Generally, when our dogs are unwell we become aware of this in fairly short order- unlike cats, dogs are not adept at masking the symptoms of illness, which means that the dog owner is usually able to get a head start in diagnosing and treating any problems. However, as well as the obvious signs of ill health such as vomiting, diarrhoea, symptoms of pain and unhappy vocalisations, there are also a whole host of other much more subtle symptoms that can indicate the onset of a disease or illness as well.
Learning to recognise these more subtle signs of illness in the dog can help you to identify when something is amiss early on, and potentially nip any developing condition in the bud before it becomes more serious. These signs can be easy to miss, however, particularly if they develop slowly and are so subtle that it can be difficult to spot day to day changes. In this article, we will introduce you to some of the subtle symptoms of ill health in dogs to be on the lookout for.
If your previously good-natured dog suddenly appears to be less tolerant, more snappy or generally grumpy and grumbly, these changes do not manifest out of nowhere. Your dog may be reacting to environmental changes or something within the home that is causing them stress, making them feel insecure or otherwise making them feel unhappy. But changes in temperament can also be brought on by ill health, and if your dog is not feeling very good in himself, he is likely to also become less tolerant of the world around him.
It is important to monitor your dog’s weight and ensure that how much they are fed matches their activity levels, and weight gain is usually down to a failure to manage this effectively. However, while unexplained weight loss is usually an obvious indicator of something being wrong, unexplained weight gain can also indicate that something is up with your dog’s body systems that may need further investigation.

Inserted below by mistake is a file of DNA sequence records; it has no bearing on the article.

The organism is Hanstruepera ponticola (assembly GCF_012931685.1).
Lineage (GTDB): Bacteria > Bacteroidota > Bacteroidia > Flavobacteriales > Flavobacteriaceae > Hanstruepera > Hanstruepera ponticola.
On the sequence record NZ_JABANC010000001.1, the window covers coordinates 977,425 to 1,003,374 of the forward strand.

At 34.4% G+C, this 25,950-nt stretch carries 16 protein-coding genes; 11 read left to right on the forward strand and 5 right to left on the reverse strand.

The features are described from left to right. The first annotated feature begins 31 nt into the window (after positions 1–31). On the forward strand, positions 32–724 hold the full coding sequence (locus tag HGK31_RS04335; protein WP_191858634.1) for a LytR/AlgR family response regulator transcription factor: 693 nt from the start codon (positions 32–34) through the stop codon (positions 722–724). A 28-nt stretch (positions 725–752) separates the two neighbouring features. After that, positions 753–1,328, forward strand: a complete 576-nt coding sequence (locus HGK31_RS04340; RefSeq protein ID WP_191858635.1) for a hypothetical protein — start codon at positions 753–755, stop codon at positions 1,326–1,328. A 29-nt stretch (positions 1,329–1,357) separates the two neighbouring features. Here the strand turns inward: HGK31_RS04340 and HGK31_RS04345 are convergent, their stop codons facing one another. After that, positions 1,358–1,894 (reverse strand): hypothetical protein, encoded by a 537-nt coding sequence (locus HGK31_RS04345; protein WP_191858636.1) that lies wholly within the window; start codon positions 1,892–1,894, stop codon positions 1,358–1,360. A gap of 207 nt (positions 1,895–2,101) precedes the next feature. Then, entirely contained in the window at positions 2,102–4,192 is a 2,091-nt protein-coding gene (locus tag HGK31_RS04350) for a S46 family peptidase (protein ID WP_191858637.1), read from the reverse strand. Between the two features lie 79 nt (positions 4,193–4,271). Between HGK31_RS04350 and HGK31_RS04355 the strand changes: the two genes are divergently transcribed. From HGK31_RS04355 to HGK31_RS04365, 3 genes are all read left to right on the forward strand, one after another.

If your dog suddenly begins eating or drinking considerably more than normal and this is unrelated to a change in activity levels or the weather, there may be an underlying reason for this that you will need to get checked out.
Some dogs seem to make more of an effort to go to the toilet than others, and most dog owners will be at least peripherally aware of how long it takes their dog to get on with doing their business. But if your dog is straining to pass faeces or urine, appears to be in pain while doing so, or “scoots” their butt along the ground afterwards, they may be suffering from kidney or bowel problems, or impacted anal glands.
Bad breath is not normal for dogs, despite many people’s perception that it is! Bad breath, particularly if it develops fairly quickly, can be indicative of a wide range of different health issues, from conditions of the mouth and teeth themselves through to digestive problems and a wide range of other issues with the body’s internal organs. If your dog’s breath is particularly offensive, take them along to the vet for a dental examination and to check if anything else is amiss.
It can be difficult to notice problems with the skin and coat, as these usually develop gradually over time and it is unlikely that you will wake up one day and suddenly notice a marked change. But if you feel as if your dog’s coat is not as shiny and bright as it used to be, or if they appear to be suffering from sensitive skin, any sore patches, dandruff or anything else new, there might be an underlying cause of this. Skin and coat problems are often related to diet, and this is usually the first place that you would look to identify the cause of any changes. However, many other conditions can also manifest with symptoms that affect the skin and coat, so there may be more to it.
As dogs age, they do over time begin to lose some of their natural suppleness and condition, which can affect their joints and freedom of movement. They may begin to show signs of stiffness, particularly in the mornings, and generally be less able to be as active as they were when they were younger. However, this is something that you should get checked out by your vet, as it may indicate the onset of arthritis or another condition that can be managed to some extent with treatment. A gradual onset lameness in one or more limbs also requires investigation, as this may indicate an underlying injury or bone or muscle condition that should be addressed or diagnosed.